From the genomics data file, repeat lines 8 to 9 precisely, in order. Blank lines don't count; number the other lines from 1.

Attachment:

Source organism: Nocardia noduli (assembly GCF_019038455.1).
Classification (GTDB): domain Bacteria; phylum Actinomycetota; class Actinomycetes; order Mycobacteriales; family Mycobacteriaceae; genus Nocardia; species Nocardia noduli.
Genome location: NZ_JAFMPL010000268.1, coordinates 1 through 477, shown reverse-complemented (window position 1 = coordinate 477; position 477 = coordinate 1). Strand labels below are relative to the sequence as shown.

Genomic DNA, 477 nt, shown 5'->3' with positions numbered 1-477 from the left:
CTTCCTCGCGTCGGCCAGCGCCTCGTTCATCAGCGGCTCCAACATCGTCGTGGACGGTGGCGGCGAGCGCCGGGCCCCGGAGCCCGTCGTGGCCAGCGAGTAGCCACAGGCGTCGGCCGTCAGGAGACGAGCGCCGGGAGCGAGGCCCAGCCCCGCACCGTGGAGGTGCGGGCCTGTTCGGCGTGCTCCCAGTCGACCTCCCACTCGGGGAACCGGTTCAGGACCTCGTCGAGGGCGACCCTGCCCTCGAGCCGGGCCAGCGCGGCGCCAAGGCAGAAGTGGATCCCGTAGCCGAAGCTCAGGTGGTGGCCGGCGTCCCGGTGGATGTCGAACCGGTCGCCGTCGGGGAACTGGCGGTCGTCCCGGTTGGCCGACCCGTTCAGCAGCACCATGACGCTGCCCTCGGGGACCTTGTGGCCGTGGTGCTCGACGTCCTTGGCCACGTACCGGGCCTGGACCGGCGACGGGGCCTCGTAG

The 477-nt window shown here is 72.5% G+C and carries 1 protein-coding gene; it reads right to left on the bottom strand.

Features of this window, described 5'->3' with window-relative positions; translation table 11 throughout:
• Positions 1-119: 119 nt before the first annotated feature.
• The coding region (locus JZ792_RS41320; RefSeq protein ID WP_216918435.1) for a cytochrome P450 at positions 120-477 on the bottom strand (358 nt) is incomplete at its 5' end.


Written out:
• Positions 1-119: 119 nt before the first annotated feature.
• The coding region (locus JZ792_RS41320; RefSeq protein ID WP_216918435.1) for a cytochrome P450 at positions 120-477 on the bottom strand (358 nt) is incomplete at its 5' end.